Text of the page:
And also just a bit weird.
And also just a bit weird.
Martians, a meteorite impact, or a more boring explanation? (via news.discovery.com)
It’s hard out there for a human.
Bee superpowers, living in a pretend spaceship and a mammal that has sex until it falls apart. 2013 was a rollercoaster ride of a year for science.
Our time has come friends.
The meteorite was found in the Sahara desert.
This is the closest you’re going to get to actually being there.
Get up close and personal with the scars of Mars’ volcanic past.
It does WHAT on Uranus?!
76-year-old Valentina Tereshkova has applied for the Mars One mission to colonize the red planet in 2023.
The Mars One program is looking for four people to establish the first human colony in outer space. Here are 13 contenders:
Plus a startup that lets you watch porn for charity, a happy ending to the botched “Ecce Homo” restoration story, and Nutella in outer space.
Humans can’t let rovers have all the fun! Space exploration is gearing up to go to Mars…and beyond.
Plus a liquid-nitrogen pool party gone predictably wrong, the greatest possible Wet Hot American Summer supercut, and the story of a graphic designer’s incredibly heartwarming tattoo.
A science blogger has been getting zoom-happy with the latest images from NASA’s Curiosity Rover. And he thinks he’s spotted a reptile.
Plus 20 of the best songs ever written for movies, a sea otter who knows how to relax, and the continued survival of the Rolling Stones.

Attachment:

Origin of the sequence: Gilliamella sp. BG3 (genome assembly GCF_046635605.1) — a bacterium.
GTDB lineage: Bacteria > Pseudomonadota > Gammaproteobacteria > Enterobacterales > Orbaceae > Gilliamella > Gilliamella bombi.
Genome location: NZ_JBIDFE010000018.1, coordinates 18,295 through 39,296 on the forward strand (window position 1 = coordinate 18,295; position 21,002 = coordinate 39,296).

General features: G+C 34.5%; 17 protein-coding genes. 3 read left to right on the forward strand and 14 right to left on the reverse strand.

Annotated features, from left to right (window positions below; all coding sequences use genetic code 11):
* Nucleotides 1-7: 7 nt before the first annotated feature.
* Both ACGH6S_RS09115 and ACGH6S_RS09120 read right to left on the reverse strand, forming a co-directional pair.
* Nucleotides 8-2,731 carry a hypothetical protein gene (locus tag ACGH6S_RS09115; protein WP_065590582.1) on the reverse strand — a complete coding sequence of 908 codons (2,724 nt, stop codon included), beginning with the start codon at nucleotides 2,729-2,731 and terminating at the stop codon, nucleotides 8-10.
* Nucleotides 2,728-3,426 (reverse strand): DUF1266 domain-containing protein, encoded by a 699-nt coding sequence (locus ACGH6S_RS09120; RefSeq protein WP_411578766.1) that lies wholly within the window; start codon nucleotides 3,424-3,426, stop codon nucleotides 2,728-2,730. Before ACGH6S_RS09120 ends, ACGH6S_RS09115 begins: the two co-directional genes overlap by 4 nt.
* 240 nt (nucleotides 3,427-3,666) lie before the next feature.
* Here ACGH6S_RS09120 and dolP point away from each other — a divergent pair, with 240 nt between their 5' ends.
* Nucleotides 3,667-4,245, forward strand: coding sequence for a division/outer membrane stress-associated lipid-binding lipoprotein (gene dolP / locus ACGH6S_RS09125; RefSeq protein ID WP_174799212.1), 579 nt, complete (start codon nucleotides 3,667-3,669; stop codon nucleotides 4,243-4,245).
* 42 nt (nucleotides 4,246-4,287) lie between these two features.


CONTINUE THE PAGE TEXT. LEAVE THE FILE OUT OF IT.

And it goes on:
Nasa’s $800 million machines are looking for signs of life on the red planet. Instead, they’ve done this.
On another world, man-made objects are being buffeted by alien weather patterns. That’s pretty damn amazing.
The Red Planet is giving up her secrets at an alarming rate. Scientists at the European Space Agency recently showed off the latest evidence that Mars was once very Earthlike.
The red planet is shockingly pale underneath all that dust. Identity crisis!
It’s strange to see the Red Planet as a Blue Marble. Continents and seas take shape, familiar and yet alien.
You know your video has really gone viral when it gets its first parody.
Now that we’ve got rocks from all three places, it’s time for a pop quiz. We give you the rock, you give us the planet/moon.
The famed rover is shuffling along to Glenelg, about 400 meters away from where it landed. These images are from its first few days on the go.
NASA nerds are the best nerds.
This is a full-resolution version of the NASA Curiosity rover descent to Mars, taken by the MARDI descent imager.
If you were riding on the Mars Science Laboratory Descent Vehicle, that flying saucer-like shell that hovered above Curiosity’s parachute, it might have felt something like this. The series of still images were compiled by SpaceFlight101 .